'Wait so... if the UN bid goes through what does that mean for those borders?'

'Basically people who want to come visit the West Bank will have to apply for a visa, and people who want to go to Israel will apply for a separate visa. There won't be one for two anymore. And the Palestinian identity papers will be considered like a passport that can be used for travel.'

'You'd still have to apply for a visa though right? Like if you're Lebanese with Palestinian papers - visas are impossible to get for those.'

'Well yeah, but it would still be like a passport - just maybe not a very useful one.'

Gratefully accepting a hot cup of tea from the waiter, I cup my hands around it and briefly try to wrap my mind around it all.

'So... ahh hot... so if people have to apply for a visa to come here, surely that's a source of income for the PA isn't it?'

'Presumably yes.'

'Well what about Israeli Arabs who want to come here? Will they need a whole other visa? What about people from the West Bank who get permission to go into Israel - how will that work?'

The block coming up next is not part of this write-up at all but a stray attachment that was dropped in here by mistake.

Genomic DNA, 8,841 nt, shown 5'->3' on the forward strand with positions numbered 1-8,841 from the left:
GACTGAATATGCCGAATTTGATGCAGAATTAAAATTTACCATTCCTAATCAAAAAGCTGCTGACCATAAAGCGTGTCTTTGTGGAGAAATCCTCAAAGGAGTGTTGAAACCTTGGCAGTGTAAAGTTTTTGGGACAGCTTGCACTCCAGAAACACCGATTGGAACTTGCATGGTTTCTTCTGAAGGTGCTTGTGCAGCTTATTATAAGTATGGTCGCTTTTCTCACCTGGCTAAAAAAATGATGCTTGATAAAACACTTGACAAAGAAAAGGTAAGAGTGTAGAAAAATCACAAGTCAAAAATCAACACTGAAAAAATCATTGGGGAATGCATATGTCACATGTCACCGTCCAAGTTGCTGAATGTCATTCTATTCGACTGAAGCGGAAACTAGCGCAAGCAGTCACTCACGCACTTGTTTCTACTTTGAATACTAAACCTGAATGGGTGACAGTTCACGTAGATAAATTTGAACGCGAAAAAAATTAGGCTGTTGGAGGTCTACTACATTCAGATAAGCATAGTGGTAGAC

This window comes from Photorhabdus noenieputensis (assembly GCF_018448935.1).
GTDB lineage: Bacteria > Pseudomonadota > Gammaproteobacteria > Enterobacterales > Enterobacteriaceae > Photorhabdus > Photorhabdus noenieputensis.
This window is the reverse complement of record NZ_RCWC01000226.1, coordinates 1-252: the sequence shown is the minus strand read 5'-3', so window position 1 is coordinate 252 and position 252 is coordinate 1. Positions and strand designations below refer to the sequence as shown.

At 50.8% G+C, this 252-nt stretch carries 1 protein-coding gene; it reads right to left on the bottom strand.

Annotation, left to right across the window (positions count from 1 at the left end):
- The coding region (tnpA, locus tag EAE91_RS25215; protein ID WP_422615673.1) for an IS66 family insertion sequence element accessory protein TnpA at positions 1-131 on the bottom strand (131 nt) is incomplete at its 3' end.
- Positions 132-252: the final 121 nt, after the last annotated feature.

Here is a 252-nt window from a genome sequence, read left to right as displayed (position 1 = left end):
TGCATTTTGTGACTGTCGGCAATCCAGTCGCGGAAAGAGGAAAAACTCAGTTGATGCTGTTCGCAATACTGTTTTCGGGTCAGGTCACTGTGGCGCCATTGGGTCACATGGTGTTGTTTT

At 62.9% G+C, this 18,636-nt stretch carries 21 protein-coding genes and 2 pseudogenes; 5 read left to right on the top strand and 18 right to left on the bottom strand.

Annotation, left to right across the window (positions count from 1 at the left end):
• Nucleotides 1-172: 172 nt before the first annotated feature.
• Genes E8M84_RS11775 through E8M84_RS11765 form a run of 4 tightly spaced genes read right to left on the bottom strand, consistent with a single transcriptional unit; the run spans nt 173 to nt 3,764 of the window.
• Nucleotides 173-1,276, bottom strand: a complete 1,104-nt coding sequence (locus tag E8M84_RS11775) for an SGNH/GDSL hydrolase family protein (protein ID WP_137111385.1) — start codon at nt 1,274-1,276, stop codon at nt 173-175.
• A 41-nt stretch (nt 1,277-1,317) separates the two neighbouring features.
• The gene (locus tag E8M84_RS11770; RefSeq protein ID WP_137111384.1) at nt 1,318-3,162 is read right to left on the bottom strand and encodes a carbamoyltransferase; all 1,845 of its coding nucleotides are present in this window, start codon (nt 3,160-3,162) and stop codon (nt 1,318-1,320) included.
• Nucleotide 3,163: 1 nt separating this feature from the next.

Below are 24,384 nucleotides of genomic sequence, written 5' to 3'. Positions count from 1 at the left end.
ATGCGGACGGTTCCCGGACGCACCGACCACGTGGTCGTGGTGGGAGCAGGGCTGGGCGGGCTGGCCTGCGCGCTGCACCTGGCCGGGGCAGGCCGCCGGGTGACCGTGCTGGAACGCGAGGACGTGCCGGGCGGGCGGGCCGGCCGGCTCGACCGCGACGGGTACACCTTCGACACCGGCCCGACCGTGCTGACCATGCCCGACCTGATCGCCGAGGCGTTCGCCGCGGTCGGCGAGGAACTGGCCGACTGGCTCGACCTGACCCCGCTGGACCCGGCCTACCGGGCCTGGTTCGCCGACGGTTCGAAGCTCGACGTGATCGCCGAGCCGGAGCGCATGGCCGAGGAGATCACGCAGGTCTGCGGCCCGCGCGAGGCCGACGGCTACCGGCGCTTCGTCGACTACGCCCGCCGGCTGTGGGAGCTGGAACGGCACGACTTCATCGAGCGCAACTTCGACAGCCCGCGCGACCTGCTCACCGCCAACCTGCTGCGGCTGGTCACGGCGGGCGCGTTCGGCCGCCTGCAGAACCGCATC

'Well that's the thing', he taps his cigarette impatiently against the ashtray. 'It's just not well thought through. There are so many big question marks about how things will actually work. What the infrastructure will be like.'

I stir some more sugar into the tea, 'what about the people who are saying the PA is using this as a means to strengthen their position at the negotiating table?'

He leans back and clicks his tongue against the roof of his mouth.

'No. This is not about negotiations. This is about keeping the people going. You remember before summer when Fatah and Hammas announced a reconciliation and had a meeting in Egypt? The protestors were calmed, after which it was all swept silently under the carpet. Prisoner exchanges are the same - it satisfies the public for a few months. This bid is no different. It gives just enough hope to keep people hanging on for a few more months. Keeps them quiet.'


He smiles at the reference. 'Exactly.'

Thursday, 3 November 2011

Chapter 84 What it's like for a kid

One of the first to put his hand up, he shakes his light brown hair out of his eyes and says in frustration:

'What do I do here after school? Sometimes I go learn how to play the saxophone then I go home and sleep. In America kids have football practice and a million other things they can do.'